In preparation for the upcoming 18-month deadline, OTC Markets has included FAQs for shell companies on its 15c2-11 resource center page and established a surveillance team to monitor shell status. Typically, OTC Markets deems a company as a shell when it identifies itself as such in its SEC periodic reports or reports filed with OTC Markets through the alternative disclosure system.

However, the “shell risk” designation that occasionally appears on a company’s quote page is different. As part of its ongoing review, OTC Markets may label a company with a shell risk flag, indicating a potential risk of shell company characteristics. The designation does not necessarily mean that the company has self-identified as a shell (that would result in a firm shell flag, not a “shell risk” one). The shell risk review evaluates factors like asset composition, operational expenditures, and income-related metrics. When a company receives a shell risk flag, in order to successfully regain the piggyback exception, the onus is on the company to prove that they are no longer a shell company and meet the criteria required by OTC Markets or a broker-dealer. Of course, this means the company must take necessary actions to move beyond their shell status, such as merging with a company that's fully operational or initiating their own business operations.

Let's make it clear that these actions should be pursued with genuine intent. Undertaking a business transaction as a temporary measure to evade the shell status, if not fully disclosed, can be considered a fraudulent activity. A number of firms, in a bid to avoid the shell status, may contemplate initiating temporary business transactions, but I must emphasize that any such actions should be transparently disclosed to avoid allegations of fraud.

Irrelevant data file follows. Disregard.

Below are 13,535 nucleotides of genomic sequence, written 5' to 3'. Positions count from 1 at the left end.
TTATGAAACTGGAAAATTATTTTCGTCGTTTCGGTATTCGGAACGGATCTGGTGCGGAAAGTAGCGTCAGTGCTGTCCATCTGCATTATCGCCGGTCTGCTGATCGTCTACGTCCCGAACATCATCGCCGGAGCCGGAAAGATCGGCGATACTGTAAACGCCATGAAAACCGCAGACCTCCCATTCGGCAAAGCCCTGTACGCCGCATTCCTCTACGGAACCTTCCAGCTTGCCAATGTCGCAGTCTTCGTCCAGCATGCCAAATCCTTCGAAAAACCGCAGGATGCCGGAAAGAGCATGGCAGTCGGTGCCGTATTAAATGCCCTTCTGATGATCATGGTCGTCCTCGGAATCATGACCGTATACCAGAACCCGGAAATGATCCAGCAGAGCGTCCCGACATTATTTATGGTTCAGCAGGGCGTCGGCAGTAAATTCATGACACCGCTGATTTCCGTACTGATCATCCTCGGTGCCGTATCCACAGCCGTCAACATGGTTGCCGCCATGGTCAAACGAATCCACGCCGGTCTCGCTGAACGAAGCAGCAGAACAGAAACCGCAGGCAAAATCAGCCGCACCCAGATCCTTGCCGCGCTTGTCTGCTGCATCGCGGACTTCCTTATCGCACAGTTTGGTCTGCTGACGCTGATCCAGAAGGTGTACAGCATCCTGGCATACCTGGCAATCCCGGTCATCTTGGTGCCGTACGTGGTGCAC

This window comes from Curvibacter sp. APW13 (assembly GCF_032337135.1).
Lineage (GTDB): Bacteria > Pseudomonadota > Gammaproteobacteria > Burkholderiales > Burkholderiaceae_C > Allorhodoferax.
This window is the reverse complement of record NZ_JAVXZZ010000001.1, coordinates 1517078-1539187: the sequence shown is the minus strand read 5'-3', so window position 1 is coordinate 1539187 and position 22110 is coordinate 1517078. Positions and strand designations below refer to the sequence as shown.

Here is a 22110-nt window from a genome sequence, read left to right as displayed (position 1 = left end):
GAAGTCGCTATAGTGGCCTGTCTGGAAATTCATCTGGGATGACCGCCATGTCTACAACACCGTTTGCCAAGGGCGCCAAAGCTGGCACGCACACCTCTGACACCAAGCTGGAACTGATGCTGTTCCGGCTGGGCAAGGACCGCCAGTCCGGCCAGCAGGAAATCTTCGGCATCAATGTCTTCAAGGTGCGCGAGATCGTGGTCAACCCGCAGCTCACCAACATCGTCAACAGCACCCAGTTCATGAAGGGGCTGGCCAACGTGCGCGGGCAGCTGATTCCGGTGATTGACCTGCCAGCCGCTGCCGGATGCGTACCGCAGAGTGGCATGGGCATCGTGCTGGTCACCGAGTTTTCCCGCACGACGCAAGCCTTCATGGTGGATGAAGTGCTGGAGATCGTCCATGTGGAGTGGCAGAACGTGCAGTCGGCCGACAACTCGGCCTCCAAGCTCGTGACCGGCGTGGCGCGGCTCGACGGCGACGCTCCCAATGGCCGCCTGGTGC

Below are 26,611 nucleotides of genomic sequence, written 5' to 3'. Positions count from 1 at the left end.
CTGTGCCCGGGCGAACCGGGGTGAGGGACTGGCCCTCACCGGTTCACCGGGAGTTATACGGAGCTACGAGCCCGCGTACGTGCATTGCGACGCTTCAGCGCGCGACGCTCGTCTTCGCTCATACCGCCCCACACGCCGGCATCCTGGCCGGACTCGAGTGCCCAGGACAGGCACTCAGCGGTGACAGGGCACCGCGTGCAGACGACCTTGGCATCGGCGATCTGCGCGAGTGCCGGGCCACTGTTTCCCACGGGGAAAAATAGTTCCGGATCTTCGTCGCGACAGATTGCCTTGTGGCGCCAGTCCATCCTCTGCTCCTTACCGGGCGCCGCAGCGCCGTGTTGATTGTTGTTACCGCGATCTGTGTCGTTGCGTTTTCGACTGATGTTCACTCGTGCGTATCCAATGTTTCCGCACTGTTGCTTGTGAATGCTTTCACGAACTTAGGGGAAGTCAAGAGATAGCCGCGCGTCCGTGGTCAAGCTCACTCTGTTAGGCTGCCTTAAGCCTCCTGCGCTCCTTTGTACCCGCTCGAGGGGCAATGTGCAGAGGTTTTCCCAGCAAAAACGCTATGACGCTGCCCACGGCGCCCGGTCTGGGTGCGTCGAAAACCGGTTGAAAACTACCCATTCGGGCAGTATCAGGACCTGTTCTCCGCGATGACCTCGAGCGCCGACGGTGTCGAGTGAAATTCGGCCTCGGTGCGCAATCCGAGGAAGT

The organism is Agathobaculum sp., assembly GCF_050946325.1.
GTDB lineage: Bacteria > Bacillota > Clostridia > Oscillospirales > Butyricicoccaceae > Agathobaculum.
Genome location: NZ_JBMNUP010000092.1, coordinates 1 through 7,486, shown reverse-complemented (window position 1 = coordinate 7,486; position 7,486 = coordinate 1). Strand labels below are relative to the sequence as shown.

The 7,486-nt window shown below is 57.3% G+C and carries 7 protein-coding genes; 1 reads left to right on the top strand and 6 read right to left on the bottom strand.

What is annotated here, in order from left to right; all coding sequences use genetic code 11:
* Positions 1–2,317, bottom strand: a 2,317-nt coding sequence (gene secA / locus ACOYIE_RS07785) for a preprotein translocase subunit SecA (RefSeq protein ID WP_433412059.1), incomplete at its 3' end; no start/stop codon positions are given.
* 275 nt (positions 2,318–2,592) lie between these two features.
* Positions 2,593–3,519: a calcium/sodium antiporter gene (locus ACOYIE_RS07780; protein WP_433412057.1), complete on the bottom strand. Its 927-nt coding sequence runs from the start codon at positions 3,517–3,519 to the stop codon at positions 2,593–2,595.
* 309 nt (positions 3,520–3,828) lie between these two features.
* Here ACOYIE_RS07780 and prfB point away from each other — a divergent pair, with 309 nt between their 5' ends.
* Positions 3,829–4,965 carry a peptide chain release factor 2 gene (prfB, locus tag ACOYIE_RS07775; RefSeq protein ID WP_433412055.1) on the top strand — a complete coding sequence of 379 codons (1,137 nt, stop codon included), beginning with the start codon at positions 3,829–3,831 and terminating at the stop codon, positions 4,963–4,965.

One only has to recall the surge in the creation of shell companies that transpired when newly public companies were offered for sale just after filing an S-1 and acquiring a ticker symbol. The act of not disclosing in the S-1 and subsequent periodic reports that the business being taken public was a placeholder, with the true intention being to find a new buyer and business for the new public company, was identified as securities fraud. This resulted in a wave of enforcement actions and numerous prison sentences for the participants.

When a company on the OTC Markets suddenly manifests a temporary change in its shell status, although it may not file an S-1 immediately, any false statement could violate Exchange Act Rule 10b-5. This rule states that it is illegal for any person, in connection with the purchase or sale of any security, to engage in fraudulent activities, make any false statement of a material fact, or omit to state a material fact necessary to prevent the statements made from being misleading.